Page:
Army Order No. 285 of the 11th September 1914 authorized the further addition of six divisions (15th to 20th) and Army Troops to the Regular Army. This augmentation formed the Second New Army, and during September 1914 the 19th (Western) Division began to assemble near Bulford.

At first the infantry brigades were camped at Tidworth, Ludgershall, and Grately. In December, the brigades went into comfortable billets at Andover and Whitchurch, Basingstoke, and Weston-Super-Mare. The early discomforts and difficulties were similar to those which were experienced by all the divisions of the New Armies, consequently a few D.P. rifles were received with enthusiasm.

By March 1915 the Division was clothed in khaki and a great advance had been made in training. During March the Division concentrated around Tidworth to begin its final preparation for the field, and regimental training was completed by mid-May. On the 7th June the 19th Division first operated together as a complete division, and between the 12th and 18th June the 19th Division Artillery carried out its first gun-practice. On Wednesday, the 23rd June, the 19th Division was inspected by H.M. The King; and, at the end of the parade, His Majesty said to the General-Officer-Commanding: "Your Division is as good as anything I have seen in the New Army."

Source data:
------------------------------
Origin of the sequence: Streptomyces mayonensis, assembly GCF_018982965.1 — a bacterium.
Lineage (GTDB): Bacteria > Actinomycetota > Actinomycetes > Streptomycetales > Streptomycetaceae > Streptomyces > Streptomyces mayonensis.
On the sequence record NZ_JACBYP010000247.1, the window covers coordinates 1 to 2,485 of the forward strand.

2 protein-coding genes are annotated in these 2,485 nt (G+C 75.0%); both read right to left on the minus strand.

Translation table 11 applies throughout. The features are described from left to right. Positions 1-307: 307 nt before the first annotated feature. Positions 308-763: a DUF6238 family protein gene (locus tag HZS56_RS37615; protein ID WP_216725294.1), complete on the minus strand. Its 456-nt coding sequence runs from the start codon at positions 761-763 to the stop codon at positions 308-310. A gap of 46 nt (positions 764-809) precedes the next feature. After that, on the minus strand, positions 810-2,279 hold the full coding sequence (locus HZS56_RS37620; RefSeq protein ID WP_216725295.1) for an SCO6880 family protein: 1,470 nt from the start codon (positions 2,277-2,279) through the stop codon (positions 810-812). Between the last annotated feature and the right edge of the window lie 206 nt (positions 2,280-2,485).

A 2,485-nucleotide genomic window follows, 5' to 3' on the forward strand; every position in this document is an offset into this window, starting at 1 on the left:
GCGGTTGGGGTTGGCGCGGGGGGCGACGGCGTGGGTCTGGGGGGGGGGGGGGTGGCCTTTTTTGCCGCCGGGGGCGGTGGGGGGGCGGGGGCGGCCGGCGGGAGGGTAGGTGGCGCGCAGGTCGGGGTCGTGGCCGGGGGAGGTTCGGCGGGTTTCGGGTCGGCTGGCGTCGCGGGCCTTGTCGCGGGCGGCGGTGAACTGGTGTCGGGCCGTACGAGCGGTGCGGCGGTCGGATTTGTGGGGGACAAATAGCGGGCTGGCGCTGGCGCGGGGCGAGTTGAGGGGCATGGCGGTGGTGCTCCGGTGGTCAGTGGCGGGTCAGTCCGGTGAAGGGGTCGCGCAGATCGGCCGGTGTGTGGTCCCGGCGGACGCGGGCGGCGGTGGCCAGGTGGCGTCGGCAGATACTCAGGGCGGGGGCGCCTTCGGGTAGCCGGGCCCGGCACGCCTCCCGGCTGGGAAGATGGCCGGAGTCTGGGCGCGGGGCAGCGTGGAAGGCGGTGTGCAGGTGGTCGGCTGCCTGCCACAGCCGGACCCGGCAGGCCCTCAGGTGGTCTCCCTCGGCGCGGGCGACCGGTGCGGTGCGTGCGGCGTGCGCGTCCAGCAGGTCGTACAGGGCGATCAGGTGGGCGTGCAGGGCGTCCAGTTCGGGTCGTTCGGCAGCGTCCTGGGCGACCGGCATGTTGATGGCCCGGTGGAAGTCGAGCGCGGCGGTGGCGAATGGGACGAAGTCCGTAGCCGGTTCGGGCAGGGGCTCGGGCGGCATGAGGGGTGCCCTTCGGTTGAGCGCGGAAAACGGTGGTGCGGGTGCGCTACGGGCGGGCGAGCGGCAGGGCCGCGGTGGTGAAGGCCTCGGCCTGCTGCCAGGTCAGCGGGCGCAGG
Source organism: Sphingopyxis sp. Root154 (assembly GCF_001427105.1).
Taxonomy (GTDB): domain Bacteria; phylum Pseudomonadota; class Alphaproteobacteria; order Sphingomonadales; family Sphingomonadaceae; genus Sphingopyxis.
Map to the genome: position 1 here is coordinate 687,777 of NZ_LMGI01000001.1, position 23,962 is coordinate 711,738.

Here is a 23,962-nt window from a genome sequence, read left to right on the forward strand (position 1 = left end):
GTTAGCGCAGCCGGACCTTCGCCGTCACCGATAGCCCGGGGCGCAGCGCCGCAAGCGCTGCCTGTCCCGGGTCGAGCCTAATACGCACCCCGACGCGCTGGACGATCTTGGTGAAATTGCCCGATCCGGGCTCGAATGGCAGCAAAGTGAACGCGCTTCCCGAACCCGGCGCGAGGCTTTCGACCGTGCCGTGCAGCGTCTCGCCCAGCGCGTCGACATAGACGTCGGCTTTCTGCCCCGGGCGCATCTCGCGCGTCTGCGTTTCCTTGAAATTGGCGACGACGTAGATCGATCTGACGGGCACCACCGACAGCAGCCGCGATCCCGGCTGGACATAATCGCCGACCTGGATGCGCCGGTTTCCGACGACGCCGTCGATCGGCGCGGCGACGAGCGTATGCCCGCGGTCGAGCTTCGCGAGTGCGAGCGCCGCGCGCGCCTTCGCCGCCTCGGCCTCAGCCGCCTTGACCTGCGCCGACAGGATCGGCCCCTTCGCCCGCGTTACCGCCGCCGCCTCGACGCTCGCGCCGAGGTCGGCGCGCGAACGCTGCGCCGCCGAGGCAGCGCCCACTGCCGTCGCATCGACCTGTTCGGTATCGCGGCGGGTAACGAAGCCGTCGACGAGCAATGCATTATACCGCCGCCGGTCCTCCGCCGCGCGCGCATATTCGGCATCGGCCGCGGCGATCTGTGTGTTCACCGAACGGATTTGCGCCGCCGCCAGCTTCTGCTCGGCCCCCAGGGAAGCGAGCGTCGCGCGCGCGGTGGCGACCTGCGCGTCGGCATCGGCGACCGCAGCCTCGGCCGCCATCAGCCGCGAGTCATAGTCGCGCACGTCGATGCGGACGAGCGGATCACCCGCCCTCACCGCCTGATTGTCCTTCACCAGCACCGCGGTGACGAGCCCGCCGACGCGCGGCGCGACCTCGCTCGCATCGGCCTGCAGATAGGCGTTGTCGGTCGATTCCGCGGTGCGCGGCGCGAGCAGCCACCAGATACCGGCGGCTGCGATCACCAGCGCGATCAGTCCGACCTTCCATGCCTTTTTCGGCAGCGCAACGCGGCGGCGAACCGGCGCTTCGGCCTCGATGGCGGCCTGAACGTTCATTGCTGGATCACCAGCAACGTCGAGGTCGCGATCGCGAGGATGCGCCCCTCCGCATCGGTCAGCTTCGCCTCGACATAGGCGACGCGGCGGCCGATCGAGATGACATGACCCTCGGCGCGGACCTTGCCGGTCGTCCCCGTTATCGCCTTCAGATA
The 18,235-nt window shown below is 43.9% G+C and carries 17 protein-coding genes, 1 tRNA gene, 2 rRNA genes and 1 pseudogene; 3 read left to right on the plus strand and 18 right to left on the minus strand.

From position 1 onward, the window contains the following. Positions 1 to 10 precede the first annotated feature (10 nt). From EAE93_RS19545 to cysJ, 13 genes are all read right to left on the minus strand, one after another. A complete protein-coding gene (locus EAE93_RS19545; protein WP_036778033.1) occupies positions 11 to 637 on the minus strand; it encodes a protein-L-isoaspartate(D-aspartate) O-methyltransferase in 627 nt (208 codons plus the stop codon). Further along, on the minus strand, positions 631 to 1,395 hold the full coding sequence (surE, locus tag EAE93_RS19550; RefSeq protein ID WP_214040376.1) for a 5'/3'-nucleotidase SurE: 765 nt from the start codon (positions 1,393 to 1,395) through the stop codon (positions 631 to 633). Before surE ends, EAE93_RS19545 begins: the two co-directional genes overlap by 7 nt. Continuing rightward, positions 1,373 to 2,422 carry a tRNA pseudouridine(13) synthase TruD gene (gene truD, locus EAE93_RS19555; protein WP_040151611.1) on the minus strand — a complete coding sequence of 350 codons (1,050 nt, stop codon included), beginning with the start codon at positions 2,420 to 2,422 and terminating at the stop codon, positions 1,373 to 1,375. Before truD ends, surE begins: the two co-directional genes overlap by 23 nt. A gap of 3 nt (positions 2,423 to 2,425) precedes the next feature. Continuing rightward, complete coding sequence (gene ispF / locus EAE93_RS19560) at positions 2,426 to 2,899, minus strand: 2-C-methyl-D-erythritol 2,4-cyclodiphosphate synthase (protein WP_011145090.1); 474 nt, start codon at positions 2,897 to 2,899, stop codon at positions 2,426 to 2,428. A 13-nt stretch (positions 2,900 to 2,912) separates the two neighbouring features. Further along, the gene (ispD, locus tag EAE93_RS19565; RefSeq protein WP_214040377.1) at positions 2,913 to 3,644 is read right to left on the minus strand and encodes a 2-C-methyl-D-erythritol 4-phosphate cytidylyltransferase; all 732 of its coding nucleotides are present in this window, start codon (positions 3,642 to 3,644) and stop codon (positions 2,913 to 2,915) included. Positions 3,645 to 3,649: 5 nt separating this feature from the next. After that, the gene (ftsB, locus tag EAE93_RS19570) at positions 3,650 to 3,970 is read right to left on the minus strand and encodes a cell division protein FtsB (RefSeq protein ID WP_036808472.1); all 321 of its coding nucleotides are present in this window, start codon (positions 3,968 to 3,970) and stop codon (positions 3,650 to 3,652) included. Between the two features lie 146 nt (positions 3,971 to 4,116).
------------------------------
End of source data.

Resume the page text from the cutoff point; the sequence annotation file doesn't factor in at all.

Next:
On the 11th July the advanced party of the 19th Division left for France, on the 16th the Division began to move, and by the 21st July it had crossed to France and completed its concentration near St. Omer. For the remainder of the Great War the 19th Division served on the Western Front in France and Belgium and was engaged in the following operations:-

1915
25 September to 02 OctoberBattle of Loos [Indian Corps, First Army].
25 SeptemberAction of Pietre

It's MG Section was likely to have been sent to Grantham for retraining and subsequently transferred into the 56th Bde. MG Coy. which disembarked at le Havre on 09 February 1816 and joined the Division on 14 February 1916.


Inter-war Period

In 1922, the Machine Gun Corps was disbanded and the guns returned to the Infantry Battalion as a Machine Gun Platoon and then formed as a Machine Gun Company in the early 1930s.


Second World War

This remained until the formation of Divisional Machine Gun Battalions in 1936 where guns were brigaded once again.


Post-Second World War

Upon the disbandment of Divisional Machine Gun Battalions in the post-WW2 restructure of the British Army, the Vickers Machine Gun assest reverted to individual Battalions as part of the Support Company as a Machine Gun Platoon.


Sources

  • Becke, 1934

    Sources